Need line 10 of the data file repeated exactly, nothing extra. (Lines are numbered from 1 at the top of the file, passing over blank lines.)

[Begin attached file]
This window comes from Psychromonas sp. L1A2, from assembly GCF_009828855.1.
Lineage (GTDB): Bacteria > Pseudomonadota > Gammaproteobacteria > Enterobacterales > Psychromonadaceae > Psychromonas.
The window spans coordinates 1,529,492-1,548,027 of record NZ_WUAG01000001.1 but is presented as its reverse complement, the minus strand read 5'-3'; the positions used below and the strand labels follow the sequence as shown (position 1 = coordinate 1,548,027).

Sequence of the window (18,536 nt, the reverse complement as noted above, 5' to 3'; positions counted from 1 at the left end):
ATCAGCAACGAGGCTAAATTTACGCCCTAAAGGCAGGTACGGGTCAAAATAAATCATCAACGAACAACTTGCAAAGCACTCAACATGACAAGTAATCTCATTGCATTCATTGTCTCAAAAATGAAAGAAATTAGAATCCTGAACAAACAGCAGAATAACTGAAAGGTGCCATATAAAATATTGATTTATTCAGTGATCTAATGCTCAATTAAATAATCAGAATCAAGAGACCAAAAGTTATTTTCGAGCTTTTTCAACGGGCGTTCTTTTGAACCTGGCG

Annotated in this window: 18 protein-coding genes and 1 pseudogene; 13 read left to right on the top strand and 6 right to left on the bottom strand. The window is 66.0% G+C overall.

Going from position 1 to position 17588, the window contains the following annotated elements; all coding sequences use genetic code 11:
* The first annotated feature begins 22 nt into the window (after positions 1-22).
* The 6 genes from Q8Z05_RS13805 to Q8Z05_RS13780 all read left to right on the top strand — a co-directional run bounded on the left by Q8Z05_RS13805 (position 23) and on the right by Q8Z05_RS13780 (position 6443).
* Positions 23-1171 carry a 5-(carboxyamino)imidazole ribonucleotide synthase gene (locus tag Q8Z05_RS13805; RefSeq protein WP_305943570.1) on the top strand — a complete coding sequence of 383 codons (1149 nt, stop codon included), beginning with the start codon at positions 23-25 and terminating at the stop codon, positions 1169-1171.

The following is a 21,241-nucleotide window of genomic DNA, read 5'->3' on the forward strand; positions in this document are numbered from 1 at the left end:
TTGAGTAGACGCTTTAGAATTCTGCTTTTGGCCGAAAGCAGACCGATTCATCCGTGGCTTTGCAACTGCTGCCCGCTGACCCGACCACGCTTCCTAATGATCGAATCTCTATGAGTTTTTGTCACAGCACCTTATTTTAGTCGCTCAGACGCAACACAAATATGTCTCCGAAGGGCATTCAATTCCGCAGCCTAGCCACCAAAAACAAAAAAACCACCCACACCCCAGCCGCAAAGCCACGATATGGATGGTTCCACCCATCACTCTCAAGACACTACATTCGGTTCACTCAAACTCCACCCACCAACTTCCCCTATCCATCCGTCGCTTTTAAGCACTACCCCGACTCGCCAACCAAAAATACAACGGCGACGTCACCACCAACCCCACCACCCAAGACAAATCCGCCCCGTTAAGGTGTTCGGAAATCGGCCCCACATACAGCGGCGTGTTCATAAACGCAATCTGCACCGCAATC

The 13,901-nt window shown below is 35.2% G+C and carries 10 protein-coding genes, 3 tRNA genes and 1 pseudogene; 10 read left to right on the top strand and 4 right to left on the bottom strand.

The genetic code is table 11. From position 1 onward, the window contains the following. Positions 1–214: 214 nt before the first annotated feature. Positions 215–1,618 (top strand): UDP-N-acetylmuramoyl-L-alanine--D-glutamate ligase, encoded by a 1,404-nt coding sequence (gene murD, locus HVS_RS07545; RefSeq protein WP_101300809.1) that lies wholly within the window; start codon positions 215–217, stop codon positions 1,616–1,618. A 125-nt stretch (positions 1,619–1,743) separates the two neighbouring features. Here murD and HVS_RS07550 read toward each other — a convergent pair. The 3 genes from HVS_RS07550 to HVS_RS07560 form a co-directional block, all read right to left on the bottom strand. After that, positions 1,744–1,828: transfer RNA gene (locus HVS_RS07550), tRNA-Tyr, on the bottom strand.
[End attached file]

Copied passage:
* Positions 23-1171 carry a 5-(carboxyamino)imidazole ribonucleotide synthase gene (locus tag Q8Z05_RS13805; RefSeq protein WP_305943570.1) on the top strand — a complete coding sequence of 383 codons (1149 nt, stop codon included), beginning with the start codon at positions 23-25 and terminating at the stop codon, positions 1169-1171.